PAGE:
S is for Smørrebrød

Smørrebrød is a Danish open sandwich made of dark rye bread as the base and a variety of toppings. Pronounced ‘shmur-broht’, smorrebrod is a signature item and an integral part of the Danish food culture. The word smørrebrød has its origin from the words ‘smor’ meaning butter and ‘brod’ meaning bread.

The idea of the open-faced sandwich is supposed to have come from the middle age custom of serving food on slabs of stale bread called ‘trenchers’. Someone smart must have realized that the juices from the toppings infused the bread and added flavor to it, and started using good bread as trenchers so that the trencher could be eaten too. And Smørrebrød was born!

Back in the 19th century, when most of Scandinavia was agricultural country, lunch was the main meal of the day. The farmers would pack cold meat and the bits and pieces of the previous day’s dinner to sustain them through the day and eat them piled up on pieces of hardy bread. Thus the open-faced sandwich became the popular meal of the region.

The easy way to plan for this, is to think about the main ingredient – usually a protein – first. Roast beef, smoked (cured) salmon, cooked shrimp, boiled eggs, crab or fish cakes, cold cuts, cheeses, fruits, pickled herrings… these are just a few among the possibilities. Now think about what vegetables – pickled or fresh – will go with them. A dressing to match and something on top to make them pretty. You have the whole plan ready to go!

The bread is buttered generously and this prevents it from getting soggy from the juices of the toppings. Then you pile up the layers, making sure that all the ingredients on a slice of bread get along well together and look good.

They are eaten at celebrations or at daily meals, for any meal of the day – breakfast, lunch or dinner – and are served as starters or entree. At gatherings, often the toppings and accompaniments are passed around on platters so that people can build their own, as per choice.

There are certain rules to be followed in the serving and eating of smørrebrød. First and foremost, you eat them using a fork and knife, never picked up like an NY pizza slice. Secondly, there is a sequence in which they are to be served and eaten: pickled herrings first, other fish next, to be followed by meats and cheeses in that order. A word about the pickled herring… it is definitely an acquired taste. Just like some extreme versions of Danish licorice. But I digress. The third and most important rule is to say ‘skol’ (cheers) frequently, raising your glass. There might be other rules but these are the only ones I recall.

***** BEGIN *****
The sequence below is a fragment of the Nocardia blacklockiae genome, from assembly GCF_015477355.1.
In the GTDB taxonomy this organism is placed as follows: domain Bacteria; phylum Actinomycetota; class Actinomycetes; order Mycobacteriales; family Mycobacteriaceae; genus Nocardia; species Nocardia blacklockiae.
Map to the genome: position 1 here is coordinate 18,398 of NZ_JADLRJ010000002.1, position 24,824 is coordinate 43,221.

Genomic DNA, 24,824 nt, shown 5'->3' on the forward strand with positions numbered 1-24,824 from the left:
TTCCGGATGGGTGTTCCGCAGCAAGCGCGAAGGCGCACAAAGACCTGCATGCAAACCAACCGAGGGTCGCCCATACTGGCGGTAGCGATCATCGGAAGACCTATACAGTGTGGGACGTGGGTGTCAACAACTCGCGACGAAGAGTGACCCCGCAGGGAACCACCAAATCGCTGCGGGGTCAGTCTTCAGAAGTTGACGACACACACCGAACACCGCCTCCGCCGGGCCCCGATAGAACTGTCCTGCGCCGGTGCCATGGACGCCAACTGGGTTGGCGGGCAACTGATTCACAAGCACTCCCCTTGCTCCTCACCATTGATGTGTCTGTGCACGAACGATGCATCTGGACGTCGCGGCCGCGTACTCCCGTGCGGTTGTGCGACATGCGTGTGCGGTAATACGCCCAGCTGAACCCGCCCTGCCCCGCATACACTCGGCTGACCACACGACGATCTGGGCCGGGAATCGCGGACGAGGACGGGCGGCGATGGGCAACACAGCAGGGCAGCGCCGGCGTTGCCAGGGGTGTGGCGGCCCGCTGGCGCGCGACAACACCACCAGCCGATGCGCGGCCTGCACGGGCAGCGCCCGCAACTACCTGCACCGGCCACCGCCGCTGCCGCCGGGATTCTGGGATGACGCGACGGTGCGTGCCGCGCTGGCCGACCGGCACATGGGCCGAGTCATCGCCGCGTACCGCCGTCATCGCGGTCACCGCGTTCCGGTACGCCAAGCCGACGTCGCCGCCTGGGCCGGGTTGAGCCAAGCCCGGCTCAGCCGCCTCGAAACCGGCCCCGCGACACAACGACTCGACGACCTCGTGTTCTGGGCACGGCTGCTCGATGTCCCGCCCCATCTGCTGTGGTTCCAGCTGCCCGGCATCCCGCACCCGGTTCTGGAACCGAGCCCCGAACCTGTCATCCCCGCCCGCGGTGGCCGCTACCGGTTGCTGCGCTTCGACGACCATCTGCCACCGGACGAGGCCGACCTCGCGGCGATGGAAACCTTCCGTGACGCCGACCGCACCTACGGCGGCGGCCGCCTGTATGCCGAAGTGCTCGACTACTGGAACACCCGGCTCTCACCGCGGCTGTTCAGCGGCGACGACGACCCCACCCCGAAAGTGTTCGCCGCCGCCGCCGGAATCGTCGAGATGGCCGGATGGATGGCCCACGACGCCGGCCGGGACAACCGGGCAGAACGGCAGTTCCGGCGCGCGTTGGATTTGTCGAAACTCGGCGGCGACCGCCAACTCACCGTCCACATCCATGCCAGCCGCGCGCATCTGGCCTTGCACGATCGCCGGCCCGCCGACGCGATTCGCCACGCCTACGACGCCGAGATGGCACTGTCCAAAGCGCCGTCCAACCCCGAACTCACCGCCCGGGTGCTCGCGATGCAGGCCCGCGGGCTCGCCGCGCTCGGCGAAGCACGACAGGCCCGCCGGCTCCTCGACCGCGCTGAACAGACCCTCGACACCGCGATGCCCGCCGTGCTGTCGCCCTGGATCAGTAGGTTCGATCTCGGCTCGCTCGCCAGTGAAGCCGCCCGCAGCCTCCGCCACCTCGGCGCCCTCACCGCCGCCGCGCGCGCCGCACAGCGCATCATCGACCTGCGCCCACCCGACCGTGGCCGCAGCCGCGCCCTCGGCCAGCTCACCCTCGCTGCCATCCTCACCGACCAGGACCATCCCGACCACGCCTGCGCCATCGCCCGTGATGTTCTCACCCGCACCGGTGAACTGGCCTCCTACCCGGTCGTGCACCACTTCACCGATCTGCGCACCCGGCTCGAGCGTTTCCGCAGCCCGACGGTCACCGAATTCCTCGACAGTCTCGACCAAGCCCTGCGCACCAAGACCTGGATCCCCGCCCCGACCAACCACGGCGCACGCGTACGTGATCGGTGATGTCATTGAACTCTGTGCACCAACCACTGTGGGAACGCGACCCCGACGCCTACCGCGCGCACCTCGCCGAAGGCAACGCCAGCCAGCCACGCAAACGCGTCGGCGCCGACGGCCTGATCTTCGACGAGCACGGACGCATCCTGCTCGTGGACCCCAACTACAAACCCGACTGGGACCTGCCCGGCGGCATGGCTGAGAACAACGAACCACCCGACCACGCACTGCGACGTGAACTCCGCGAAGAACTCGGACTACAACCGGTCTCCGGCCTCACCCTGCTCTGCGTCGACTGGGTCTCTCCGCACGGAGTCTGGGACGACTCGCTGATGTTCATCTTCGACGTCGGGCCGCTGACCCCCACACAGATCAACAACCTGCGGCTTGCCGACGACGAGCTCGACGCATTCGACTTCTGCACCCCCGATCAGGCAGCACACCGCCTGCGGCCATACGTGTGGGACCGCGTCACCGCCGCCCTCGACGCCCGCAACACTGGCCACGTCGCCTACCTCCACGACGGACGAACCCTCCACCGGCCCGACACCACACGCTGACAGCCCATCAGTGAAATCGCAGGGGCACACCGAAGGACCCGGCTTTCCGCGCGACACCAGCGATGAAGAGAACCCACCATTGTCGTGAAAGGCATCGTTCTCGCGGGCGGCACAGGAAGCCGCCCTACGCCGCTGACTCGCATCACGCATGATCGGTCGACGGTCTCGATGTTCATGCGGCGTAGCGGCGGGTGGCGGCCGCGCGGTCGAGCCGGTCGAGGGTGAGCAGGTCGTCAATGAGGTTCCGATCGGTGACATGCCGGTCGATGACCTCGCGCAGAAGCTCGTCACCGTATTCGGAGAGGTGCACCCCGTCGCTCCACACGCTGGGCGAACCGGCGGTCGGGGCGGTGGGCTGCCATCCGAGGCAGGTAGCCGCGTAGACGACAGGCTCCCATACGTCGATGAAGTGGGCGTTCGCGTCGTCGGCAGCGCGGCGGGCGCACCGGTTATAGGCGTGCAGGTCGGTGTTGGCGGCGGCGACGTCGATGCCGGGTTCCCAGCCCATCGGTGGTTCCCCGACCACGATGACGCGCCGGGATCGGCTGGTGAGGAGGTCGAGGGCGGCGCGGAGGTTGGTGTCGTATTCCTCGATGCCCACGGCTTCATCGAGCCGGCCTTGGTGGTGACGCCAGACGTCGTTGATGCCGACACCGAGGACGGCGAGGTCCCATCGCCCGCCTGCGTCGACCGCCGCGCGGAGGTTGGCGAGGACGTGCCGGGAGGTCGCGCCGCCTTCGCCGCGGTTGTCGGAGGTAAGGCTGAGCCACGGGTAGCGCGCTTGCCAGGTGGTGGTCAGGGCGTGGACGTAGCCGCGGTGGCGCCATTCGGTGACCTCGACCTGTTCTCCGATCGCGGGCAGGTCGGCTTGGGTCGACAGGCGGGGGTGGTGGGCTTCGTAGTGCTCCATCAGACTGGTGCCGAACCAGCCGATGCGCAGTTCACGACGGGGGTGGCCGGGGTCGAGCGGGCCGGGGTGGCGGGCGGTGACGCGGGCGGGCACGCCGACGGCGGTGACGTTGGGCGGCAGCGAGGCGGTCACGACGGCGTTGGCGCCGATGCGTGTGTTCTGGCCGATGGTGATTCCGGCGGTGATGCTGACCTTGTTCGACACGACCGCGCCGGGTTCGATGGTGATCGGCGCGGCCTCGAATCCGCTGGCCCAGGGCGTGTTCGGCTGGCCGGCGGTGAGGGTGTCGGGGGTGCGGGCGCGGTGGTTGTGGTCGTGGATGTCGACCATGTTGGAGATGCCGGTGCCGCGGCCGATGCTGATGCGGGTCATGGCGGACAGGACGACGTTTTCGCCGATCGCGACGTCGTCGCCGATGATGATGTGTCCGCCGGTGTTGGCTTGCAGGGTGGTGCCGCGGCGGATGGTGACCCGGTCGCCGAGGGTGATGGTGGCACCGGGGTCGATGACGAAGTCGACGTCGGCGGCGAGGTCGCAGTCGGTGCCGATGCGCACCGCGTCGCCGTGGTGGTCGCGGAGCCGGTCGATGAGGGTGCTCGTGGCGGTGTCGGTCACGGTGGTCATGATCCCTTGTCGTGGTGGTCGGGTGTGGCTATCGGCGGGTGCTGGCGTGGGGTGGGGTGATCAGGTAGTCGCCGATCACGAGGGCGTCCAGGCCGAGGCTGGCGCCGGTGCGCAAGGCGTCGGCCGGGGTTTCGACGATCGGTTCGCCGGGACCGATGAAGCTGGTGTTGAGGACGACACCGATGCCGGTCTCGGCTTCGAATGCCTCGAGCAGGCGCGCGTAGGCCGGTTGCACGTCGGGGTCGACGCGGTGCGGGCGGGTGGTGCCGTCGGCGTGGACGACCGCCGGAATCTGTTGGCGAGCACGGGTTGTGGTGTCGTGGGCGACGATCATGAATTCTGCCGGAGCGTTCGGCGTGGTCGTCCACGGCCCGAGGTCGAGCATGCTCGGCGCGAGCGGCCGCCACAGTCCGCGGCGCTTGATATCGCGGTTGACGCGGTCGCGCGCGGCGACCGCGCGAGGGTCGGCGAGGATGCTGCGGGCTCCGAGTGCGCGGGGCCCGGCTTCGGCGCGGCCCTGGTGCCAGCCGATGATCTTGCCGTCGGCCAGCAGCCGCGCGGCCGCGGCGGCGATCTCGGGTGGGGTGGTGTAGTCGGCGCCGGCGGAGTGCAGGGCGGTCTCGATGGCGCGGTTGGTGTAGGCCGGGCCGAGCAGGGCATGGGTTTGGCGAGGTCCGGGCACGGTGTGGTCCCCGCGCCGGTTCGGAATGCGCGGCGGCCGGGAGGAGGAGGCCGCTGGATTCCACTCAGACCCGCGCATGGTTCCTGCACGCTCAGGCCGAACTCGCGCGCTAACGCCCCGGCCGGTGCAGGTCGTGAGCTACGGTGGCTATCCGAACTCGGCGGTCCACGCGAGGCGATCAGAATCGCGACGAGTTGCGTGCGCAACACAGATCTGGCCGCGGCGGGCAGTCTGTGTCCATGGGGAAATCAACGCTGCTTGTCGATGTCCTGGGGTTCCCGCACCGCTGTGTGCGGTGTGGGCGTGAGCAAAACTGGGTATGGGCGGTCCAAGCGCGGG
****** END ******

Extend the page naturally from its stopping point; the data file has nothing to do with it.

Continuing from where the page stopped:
The recipes below are for three variations of smørrebrød, each with its own dressing: Boiled eggs and shrimp with garlicky mayo dressing, Smoked salmon with honey dill mustard dressing and Roast beef with a remoulade dressing.

To make the sandwiches, place the ingredients listed, in the order listed, in a single layer on a well buttered slice of dark rye bread. Drizzle or pipe the dressing over the toppings as indicated in the dressings recipes.

Boiled Eggs and Shrimp

Lettuce leaves

Thick slices of boiled egg

Salad shrimp

Thin slices of radish

Lemon

Springs of dill

Garlicky Mayo

1/2 cup mayonnaise 

Garlic chives, chopped fine

Salt and pepper to taste

Mix all ingredients together in a small bowl. Drizzle over the sandwich.

Smoked Salmon

Slices of smoked salmon

Thinly sliced cucumber

Capers

Sliced cornichons

Pickled beets

Springs of dill

Honey Dill Mustard

Equal quantity honey mustard, cider vinegar, and grape seed oil (or any neutral oil)

Chopped dill sprigs

Salt and pepper to taste

Whisk mustard and vinegar together in a small bowl. Slowly whisk in the oil to emulsify. Add the chopped dill, pepper and salt. Mix well and pipe over the toppings.

Roast Beef

Arugula

Slices of roast beef

Rings of red onion

Thin carrot strips

Remoulade

Equal quantity mayonnaise and sour cream

Cornichons, chopped fine

Capers, chopped coarsely

Dijon mustard

Pinch of curry powder

Salt and pepper to taste

Mix all ingredients together in a small bowl and pipe over the toppings.

4 thoughts on “S is for Smørrebrød”

  1. They are really beautiful! There must be something similar in Sweden. When I was 13 my family visited, and I remember getting up very late (time change) and missing breakfast. The restaurant (but self-serve) had thin breads with toppings. I am not sure what the spread on it was, nothing I’d tasted before! So much effort into making them pretty.

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